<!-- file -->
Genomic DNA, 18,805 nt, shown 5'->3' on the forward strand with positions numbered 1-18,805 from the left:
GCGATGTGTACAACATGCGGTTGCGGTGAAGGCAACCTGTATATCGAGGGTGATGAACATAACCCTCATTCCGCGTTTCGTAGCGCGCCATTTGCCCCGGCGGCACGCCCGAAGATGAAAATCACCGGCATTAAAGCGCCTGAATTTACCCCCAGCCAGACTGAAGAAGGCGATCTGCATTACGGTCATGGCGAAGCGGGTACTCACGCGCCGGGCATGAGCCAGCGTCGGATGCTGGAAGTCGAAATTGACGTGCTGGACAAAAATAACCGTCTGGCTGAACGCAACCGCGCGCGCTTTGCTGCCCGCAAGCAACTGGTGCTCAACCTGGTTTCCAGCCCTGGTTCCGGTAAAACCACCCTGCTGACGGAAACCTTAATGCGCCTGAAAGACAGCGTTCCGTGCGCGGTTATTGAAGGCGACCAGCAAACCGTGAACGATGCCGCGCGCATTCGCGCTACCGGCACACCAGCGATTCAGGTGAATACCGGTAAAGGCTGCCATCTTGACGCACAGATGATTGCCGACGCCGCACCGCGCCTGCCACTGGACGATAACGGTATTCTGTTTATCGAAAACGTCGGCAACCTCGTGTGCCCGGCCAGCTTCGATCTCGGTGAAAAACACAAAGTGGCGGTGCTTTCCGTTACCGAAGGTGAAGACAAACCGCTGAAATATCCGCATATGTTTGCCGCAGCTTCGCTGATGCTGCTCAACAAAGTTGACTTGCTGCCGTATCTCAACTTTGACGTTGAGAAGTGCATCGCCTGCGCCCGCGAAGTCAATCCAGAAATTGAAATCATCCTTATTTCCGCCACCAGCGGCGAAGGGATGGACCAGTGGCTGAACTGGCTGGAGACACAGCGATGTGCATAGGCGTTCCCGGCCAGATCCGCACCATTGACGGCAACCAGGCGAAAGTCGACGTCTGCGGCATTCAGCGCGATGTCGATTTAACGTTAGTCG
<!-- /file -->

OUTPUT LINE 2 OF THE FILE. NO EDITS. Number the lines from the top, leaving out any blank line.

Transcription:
GCGATGTGTACAACATGCGGTTGCGGTGAAGGCAACCTGTATATCGAGGGTGATGAACATAACCCTCATTCCGCGTTTCGTAGCGCGCCATTTGCCCCGGCGGCACGCCCGAAGATGAAAATCACCGGCATTAAAGCGCCTGAATTTACCCCCAGCCAGACTGAAGAAGGCGATCTGCATTACGGTCATGGCGAAGCGGGTACTCACGCGCCGGGCATGAGCCAGCGTCGGATGCTGGAAGTCGAAATTGACGTGCTGGACAAAAATAACCGTCTGGCTGAACGCAACCGCGCGCGCTTTGCTGCCCGCAAGCAACTGGTGCTCAACCTGGTTTCCAGCCCTGGTTCCGGTAAAACCACCCTGCTGACGGAAACCTTAATGCGCCTGAAAGACAGCGTTCCGTGCGCGGTTATTGAAGGCGACCAGCAAACCGTGAACGATGCCGCGCGCATTCGCGCTACCGGCACACCAGCGATTCAGGTGAATACCGGTAAAGGCTGCCATCTTGACGCACAGATGATTGCCGACGCCGCACCGCGCCTGCCACTGGACGATAACGGTATTCTGTTTATCGAAAACGTCGGCAACCTCGTGTGCCCGGCCAGCTTCGATCTCGGTGAAAAACACAAAGTGGCGGTGCTTTCCGTTACCGAAGGTGAAGACAAACCGCTGAAATATCCGCATATGTTTGCCGCAGCTTCGCTGATGCTGCTCAACAAAGTTGACTTGCTGCCGTATCTCAACTTTGACGTTGAGAAGTGCATCGCCTGCGCCCGCGAAGTCAATCCAGAAATTGAAATCATCCTTATTTCCGCCACCAGCGGCGAAGGGATGGACCAGTGGCTGAACTGGCTGGAGACACAGCGATGTGCATAGGCGTTCCCGGCCAGATCCGCACCATTGACGGCAACCAGGCGAAAGTCGACGTCTGCGGCATTCAGCGCGATGTCGATTTAACGTTAGTCG